Ingredient

Azithromycin

Why is it prescribed?

Azithromycin is used to treat infections caused by susceptible bacteria. This material will be limited to the treatment of infections of the respiratory tract (e.g. pneumonia, tonsilitis) and the middle ear.


Along with its needed effects, azithromycin may cause some unwanted or undesirable effects. Generally, azithromycin is well tolerated and many people will not experience unwanted effects. The frequency and severity of these effects is dependant on many factors including dose, duration of therapy and individual susceptibility. Possible unwanted effects include:

  • diarrhea
  • nausea
  • vomiting
  • stomach pain

Uncommon:

  • allergy (hives, itching, difficulty breathing)
  • vaginal infection

Azithromycin is an antibiotic. It works by inhibiting the growth of susceptible bacteria by blocking vital proteins required by bacteria. Azithromycin slows bacterial growth. Azithromycin does not suppress growth of all types of bacteria, but only those that have a sensitivity to this antibiotic. Infections caused by bacteria that are not sensitive to azithromycin will not show improvement after taking this medication.


Allergic reactions can occur with azithromycin use. People with a history of allergy, asthma, hay fever or hives seem to be more susceptible to these reactions. The reaction can be immediate and severe. Allergic symptoms include wheezing, hives, itching, swelling, spasms in the throat and breathing tubes, joint and muscle pain, difficulty breathing, fever and skin rashes. Nausea and vomiting are not symptoms of an allergic reaction.
Taking the antibiotic repeatedly or for prolonged periods may result in bacterial or fungal overgrowth which can lead to a second infection. When this occurs, the azithromycin may need to be stopped and another antibiotic prescribed to treat the new infection.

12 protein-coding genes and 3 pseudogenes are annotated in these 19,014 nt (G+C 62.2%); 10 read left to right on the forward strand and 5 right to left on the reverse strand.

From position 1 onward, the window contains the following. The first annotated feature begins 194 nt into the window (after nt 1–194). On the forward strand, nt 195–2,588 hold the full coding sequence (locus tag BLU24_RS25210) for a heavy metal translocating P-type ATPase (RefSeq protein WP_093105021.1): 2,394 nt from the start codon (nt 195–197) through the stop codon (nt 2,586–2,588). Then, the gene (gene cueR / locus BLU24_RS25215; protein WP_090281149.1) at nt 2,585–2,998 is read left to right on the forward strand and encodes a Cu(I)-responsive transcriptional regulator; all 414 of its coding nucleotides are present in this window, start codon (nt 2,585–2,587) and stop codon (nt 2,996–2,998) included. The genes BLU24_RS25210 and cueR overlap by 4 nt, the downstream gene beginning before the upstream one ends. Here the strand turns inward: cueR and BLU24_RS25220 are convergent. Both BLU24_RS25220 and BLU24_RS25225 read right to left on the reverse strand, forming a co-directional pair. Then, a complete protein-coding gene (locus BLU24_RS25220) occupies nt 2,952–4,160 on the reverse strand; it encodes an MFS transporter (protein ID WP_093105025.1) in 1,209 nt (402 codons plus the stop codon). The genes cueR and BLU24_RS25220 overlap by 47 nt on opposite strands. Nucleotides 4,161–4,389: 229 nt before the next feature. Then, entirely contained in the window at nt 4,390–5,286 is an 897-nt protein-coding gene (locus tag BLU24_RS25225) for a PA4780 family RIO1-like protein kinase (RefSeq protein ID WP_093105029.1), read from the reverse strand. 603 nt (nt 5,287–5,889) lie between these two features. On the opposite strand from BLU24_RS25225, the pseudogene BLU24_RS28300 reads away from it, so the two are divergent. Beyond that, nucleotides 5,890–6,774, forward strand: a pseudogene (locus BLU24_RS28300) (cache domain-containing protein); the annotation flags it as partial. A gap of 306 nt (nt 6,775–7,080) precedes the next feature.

Diarrhea often develops while taking azithromycin. This is sometimes caused by an overgrowth of bacteria in the gut that are not killed by the antibiotic. In severe cases, this may be life threatening and would require treatment with other antibiotics. In mild cases, symptoms disappear shortly after the drug is discontinued.
Drug Interactions: It is important to tell your doctor and pharmacist of any prescription or over-the-counter medications you are taking. In some cases, the dose of one or both drugs may need to be altered or another drug may be prescribed.

The following drugs or drug classes have been known to interact with azithromycin:

  • antacids containing aluminum or magnesium
  • warfarin (e.g. Coumadin®)
  • carbamazepine (e.g. Tegretol®)
  • cyclosporine (e.g. Neoral®)
  • digoxin (e.g. Lanoxin®)
  • disopyramide (e.g. Rythmodan®)
  • theophylline (Theo-Dur®)
  • triazolam (e.g. Halcion®)
  • phenytoin (Dilantin®)


Use is not recommended in the following situations:

  • allergy to azithromycin, erythromycin or any of the macrolide antibiotics

Caution is recommended in the following situations

  • liver disease
  • kidney disease

Use in pregnancy: Azithromycin does cross the placenta. Consult your doctor or pharmacist if you suspect you may be pregnant.

Use while breastfeeding: Azithromycin passes into the breast-milk although levels are low.  Consult your doctor or pharmacist before you take this medication while breastfeeding.

 


Page Last Updated: 25/11/2015